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Developing Data Migrations and Integrations with Salesforce - Best Practice #31: Every Record You Insert or Update Should Have a Job ID.

Developing Data Migrations and Integrations with Salesforce - Best Practice #31: Every Record You Insert or Update Should Have a Job ID.
20/12/2018
David Masri         Author:
David Masri
Founder & CEO

Most Salesforce integration specialists know to always mark data loaded to Salesforce with an external Id even if they are performing an Insert or Update as opposed to an Upsert. This makes perfectly good sense; an external Id gives you a mechanism to track back specific records in Salesforce to specific records in some other system, plus if you enforce uniqueness on it, it will prevent you from accidentally inserting a duplicate. But not many people think about marking records with a JobId that identifies exactly which data load job created the record.

I recommend you create a field for the JobId on every object being inserted or updated by your migration or integration and populate it with an Id that indicates the job that performed the action (Insert or Update). For migrations, the job Id should be a configurable value that you can set with every run. For integrations, have some mechanism of getting a JobId from the ETL tool, middleware, or scheduler you are using. If you cannot come up with one, it's very easy to code this functionality yourself.

Data integration/migration defects often impact all records inserted or updated during the job run, to fix the defects it's important to be able to easily identify all the records touched by the job run. A JobId gives you a quick and easy way to identify records that were updated during the last run. The alternative to doing this is to filter records by user and modify date, which is not very precise. (Other users could have updated records during or after the job run.)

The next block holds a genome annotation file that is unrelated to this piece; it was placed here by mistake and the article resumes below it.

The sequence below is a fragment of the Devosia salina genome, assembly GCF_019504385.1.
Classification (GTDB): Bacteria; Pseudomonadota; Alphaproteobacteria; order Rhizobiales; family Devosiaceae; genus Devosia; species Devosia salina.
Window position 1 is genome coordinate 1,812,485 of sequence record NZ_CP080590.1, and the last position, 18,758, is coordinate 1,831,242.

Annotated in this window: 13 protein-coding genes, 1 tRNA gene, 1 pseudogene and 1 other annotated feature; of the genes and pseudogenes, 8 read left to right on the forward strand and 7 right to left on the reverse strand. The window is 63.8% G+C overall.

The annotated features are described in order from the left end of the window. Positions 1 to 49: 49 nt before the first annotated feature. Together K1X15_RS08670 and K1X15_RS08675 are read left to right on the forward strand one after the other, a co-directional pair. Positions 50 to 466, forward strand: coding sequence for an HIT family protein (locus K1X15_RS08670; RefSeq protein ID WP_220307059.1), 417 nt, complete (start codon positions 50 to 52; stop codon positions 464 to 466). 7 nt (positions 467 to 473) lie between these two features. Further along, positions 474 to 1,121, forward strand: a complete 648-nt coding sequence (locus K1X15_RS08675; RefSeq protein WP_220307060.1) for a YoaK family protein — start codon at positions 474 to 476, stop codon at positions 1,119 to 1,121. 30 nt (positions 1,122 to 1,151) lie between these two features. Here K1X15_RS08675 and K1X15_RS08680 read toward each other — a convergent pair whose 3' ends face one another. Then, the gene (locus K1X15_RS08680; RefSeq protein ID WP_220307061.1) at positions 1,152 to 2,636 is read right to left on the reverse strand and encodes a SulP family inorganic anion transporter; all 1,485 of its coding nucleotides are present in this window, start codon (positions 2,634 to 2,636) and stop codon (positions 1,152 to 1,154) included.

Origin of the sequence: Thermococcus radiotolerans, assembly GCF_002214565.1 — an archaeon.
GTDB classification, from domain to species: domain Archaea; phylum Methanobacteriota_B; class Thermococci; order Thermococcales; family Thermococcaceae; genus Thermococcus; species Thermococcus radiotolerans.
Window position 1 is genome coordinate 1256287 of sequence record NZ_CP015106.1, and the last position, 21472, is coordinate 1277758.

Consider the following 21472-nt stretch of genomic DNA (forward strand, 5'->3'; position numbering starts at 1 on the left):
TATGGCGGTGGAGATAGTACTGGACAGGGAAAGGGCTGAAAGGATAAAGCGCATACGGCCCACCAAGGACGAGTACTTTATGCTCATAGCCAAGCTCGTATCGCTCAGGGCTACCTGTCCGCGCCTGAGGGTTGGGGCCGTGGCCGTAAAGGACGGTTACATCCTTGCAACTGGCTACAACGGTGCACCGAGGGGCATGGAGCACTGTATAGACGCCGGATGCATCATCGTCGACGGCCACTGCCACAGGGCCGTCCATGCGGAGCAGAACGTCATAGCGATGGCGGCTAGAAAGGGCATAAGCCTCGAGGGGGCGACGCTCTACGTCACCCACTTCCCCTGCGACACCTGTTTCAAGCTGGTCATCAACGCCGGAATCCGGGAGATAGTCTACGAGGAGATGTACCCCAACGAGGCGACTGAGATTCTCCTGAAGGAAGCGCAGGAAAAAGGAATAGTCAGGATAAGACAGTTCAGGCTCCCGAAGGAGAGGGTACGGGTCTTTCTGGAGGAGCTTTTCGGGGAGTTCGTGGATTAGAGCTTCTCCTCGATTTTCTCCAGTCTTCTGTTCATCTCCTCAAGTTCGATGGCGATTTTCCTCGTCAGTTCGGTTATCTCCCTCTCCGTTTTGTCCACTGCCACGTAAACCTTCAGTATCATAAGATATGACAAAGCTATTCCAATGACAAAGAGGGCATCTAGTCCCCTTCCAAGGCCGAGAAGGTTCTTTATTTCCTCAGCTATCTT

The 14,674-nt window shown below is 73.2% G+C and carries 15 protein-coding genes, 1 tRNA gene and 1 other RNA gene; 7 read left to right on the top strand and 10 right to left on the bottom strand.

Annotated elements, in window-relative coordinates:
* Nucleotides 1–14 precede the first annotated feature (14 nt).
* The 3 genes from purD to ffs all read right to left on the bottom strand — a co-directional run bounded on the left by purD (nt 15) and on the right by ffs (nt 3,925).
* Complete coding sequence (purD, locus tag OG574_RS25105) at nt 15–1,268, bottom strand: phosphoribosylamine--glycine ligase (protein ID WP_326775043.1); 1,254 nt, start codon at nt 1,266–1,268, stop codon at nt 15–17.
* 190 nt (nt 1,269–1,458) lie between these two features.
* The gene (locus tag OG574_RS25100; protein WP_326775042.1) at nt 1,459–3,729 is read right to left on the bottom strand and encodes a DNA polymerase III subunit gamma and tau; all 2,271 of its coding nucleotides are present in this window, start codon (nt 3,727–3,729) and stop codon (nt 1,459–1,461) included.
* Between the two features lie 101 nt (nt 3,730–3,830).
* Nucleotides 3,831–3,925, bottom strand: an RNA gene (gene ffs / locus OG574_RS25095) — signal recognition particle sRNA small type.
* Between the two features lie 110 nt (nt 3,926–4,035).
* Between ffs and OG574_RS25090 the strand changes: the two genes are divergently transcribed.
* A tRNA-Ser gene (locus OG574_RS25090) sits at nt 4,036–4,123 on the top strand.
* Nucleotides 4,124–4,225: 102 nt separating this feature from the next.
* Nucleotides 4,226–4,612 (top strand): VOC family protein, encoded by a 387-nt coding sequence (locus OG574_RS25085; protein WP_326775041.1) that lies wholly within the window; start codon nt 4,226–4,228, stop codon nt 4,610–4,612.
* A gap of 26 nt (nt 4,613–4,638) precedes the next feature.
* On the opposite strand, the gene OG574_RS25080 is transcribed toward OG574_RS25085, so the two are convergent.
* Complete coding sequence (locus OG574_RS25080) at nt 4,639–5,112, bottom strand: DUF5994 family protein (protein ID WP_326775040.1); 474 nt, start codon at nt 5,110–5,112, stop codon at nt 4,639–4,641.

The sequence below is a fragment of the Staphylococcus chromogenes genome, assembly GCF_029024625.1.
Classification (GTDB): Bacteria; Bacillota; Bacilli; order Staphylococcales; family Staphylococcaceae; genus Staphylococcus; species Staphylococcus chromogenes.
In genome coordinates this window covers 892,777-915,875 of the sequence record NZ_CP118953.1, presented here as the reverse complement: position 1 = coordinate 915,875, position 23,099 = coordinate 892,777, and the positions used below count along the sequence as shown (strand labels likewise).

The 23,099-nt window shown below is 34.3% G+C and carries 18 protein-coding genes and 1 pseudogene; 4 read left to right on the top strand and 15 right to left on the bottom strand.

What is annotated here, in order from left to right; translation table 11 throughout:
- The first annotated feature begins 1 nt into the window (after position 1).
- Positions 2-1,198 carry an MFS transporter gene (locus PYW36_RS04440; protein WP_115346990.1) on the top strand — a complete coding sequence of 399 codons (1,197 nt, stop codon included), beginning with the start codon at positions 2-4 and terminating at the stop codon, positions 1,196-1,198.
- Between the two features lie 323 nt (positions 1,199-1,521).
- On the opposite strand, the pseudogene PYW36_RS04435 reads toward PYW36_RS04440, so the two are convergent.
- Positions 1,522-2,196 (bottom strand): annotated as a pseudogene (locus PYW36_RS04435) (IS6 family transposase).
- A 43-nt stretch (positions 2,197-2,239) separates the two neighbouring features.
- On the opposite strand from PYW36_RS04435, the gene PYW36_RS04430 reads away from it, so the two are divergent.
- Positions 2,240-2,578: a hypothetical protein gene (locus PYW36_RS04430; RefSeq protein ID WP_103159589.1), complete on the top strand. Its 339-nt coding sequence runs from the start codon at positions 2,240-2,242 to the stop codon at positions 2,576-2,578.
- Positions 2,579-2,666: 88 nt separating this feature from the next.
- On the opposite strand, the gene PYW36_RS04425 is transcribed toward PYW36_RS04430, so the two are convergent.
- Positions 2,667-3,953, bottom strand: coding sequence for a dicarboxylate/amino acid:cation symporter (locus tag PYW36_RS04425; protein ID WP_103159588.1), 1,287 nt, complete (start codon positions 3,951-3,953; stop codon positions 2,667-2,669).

This practice also gives you a roundabout way of performing a second migration without having to wipe out all the data first. Suppose on February 1 you received the production data to be migrated and you did so successfully, marking each record with a JobId of 2-1-2018_Migration. Then, for whatever reason, it was decided to push back the go-live date to March 1. Normally, you would have to do a full delete of all data in Salesforce, then redo the migration (because migration code generally does not perform deletions and users may have added records from the source system during the month of February). If you have JobIds, you can perform your migration, marking all records with a job ID of 3-1-2018_Migration, then go back and delete any remaining records with the 2-1-2018_Migration JobId. (If the JobId was not updated, they were not in the record set).

Every Record created by an automated batch process should a Job Id.

This article is adapted from my book: Developing Data Migrations and Integrations with Salesforce.